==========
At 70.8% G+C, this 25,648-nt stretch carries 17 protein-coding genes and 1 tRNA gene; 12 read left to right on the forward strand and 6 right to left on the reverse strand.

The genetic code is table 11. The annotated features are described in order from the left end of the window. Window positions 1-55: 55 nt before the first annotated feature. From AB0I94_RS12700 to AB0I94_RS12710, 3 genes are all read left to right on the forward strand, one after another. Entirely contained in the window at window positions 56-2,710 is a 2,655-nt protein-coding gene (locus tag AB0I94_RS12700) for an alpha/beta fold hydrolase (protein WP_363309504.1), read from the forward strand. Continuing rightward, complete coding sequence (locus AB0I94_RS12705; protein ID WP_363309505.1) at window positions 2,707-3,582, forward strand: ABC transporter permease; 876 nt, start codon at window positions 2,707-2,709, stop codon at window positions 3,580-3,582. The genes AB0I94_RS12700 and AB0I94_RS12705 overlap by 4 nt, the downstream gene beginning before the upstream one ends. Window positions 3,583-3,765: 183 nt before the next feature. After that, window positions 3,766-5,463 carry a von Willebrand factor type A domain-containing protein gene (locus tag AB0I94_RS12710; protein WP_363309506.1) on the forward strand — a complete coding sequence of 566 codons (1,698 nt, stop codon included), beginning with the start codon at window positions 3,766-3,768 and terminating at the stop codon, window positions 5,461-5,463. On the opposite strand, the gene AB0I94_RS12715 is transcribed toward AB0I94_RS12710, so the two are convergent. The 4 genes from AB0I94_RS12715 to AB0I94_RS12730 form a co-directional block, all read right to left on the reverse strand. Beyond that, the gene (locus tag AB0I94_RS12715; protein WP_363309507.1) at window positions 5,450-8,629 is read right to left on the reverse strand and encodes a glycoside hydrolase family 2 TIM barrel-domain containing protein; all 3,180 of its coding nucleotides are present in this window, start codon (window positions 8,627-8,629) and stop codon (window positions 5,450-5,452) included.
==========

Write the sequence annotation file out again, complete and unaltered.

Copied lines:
At 70.8% G+C, this 25,648-nt stretch carries 17 protein-coding genes and 1 tRNA gene; 12 read left to right on the forward strand and 6 right to left on the reverse strand.

The genetic code is table 11. The annotated features are described in order from the left end of the window. Window positions 1-55: 55 nt before the first annotated feature. From AB0I94_RS12700 to AB0I94_RS12710, 3 genes are all read left to right on the forward strand, one after another. Entirely contained in the window at window positions 56-2,710 is a 2,655-nt protein-coding gene (locus tag AB0I94_RS12700) for an alpha/beta fold hydrolase (protein WP_363309504.1), read from the forward strand. Continuing rightward, complete coding sequence (locus AB0I94_RS12705; protein ID WP_363309505.1) at window positions 2,707-3,582, forward strand: ABC transporter permease; 876 nt, start codon at window positions 2,707-2,709, stop codon at window positions 3,580-3,582. The genes AB0I94_RS12700 and AB0I94_RS12705 overlap by 4 nt, the downstream gene beginning before the upstream one ends. Window positions 3,583-3,765: 183 nt before the next feature. After that, window positions 3,766-5,463 carry a von Willebrand factor type A domain-containing protein gene (locus tag AB0I94_RS12710; protein WP_363309506.1) on the forward strand — a complete coding sequence of 566 codons (1,698 nt, stop codon included), beginning with the start codon at window positions 3,766-3,768 and terminating at the stop codon, window positions 5,461-5,463. On the opposite strand, the gene AB0I94_RS12715 is transcribed toward AB0I94_RS12710, so the two are convergent. The 4 genes from AB0I94_RS12715 to AB0I94_RS12730 form a co-directional block, all read right to left on the reverse strand. Beyond that, the gene (locus tag AB0I94_RS12715; protein WP_363309507.1) at window positions 5,450-8,629 is read right to left on the reverse strand and encodes a glycoside hydrolase family 2 TIM barrel-domain containing protein; all 3,180 of its coding nucleotides are present in this window, start codon (window positions 8,627-8,629) and stop codon (window positions 5,450-5,452) included.